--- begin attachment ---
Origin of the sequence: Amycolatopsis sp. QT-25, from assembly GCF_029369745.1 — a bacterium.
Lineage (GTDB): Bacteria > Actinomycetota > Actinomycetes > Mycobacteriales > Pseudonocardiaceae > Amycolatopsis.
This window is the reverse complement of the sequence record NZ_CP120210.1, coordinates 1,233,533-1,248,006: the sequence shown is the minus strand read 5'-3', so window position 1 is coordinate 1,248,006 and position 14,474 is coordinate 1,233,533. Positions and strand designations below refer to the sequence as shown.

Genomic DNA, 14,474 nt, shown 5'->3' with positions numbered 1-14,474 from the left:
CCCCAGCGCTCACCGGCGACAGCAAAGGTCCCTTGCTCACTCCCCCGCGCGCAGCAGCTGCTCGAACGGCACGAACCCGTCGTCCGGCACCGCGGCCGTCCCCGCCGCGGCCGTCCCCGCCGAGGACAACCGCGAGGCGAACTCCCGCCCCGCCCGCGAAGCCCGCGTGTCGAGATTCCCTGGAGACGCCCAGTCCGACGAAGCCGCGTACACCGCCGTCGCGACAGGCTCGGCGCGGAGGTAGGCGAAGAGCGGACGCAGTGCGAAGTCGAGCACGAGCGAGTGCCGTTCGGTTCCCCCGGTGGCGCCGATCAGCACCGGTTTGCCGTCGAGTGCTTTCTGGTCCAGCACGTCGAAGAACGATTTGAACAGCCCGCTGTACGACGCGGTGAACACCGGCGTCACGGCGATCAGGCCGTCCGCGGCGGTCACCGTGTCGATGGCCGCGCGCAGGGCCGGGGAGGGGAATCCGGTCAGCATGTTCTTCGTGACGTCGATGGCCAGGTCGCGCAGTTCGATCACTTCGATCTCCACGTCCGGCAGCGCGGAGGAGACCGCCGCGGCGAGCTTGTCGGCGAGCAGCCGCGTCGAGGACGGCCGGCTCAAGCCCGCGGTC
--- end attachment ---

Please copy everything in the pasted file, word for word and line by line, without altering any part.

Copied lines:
Origin of the sequence: Amycolatopsis sp. QT-25, from assembly GCF_029369745.1 — a bacterium.
Lineage (GTDB): Bacteria > Actinomycetota > Actinomycetes > Mycobacteriales > Pseudonocardiaceae > Amycolatopsis.
This window is the reverse complement of the sequence record NZ_CP120210.1, coordinates 1,233,533-1,248,006: the sequence shown is the minus strand read 5'-3', so window position 1 is coordinate 1,248,006 and position 14,474 is coordinate 1,233,533. Positions and strand designations below refer to the sequence as shown.

Genomic DNA, 14,474 nt, shown 5'->3' with positions numbered 1-14,474 from the left:
CCCCAGCGCTCACCGGCGACAGCAAAGGTCCCTTGCTCACTCCCCCGCGCGCAGCAGCTGCTCGAACGGCACGAACCCGTCGTCCGGCACCGCGGCCGTCCCCGCCGCGGCCGTCCCCGCCGAGGACAACCGCGAGGCGAACTCCCGCCCCGCCCGCGAAGCCCGCGTGTCGAGATTCCCTGGAGACGCCCAGTCCGACGAAGCCGCGTACACCGCCGTCGCGACAGGCTCGGCGCGGAGGTAGGCGAAGAGCGGACGCAGTGCGAAGTCGAGCACGAGCGAGTGCCGTTCGGTTCCCCCGGTGGCGCCGATCAGCACCGGTTTGCCGTCGAGTGCTTTCTGGTCCAGCACGTCGAAGAACGATTTGAACAGCCCGCTGTACGACGCGGTGAACACCGGCGTCACGGCGATCAGGCCGTCCGCGGCGGTCACCGTGTCGATGGCCGCGCGCAGGGCCGGGGAGGGGAATCCGGTCAGCATGTTCTTCGTGACGTCGATGGCCAGGTCGCGCAGTTCGATCACTTCGATCTCCACGTCCGGCAGCGCGGAGGAGACCGCCGCGGCGAGCTTGTCGGCGAGCAGCCGCGTCGAGGACGGCCGGCTCAAGCCCGCGGTC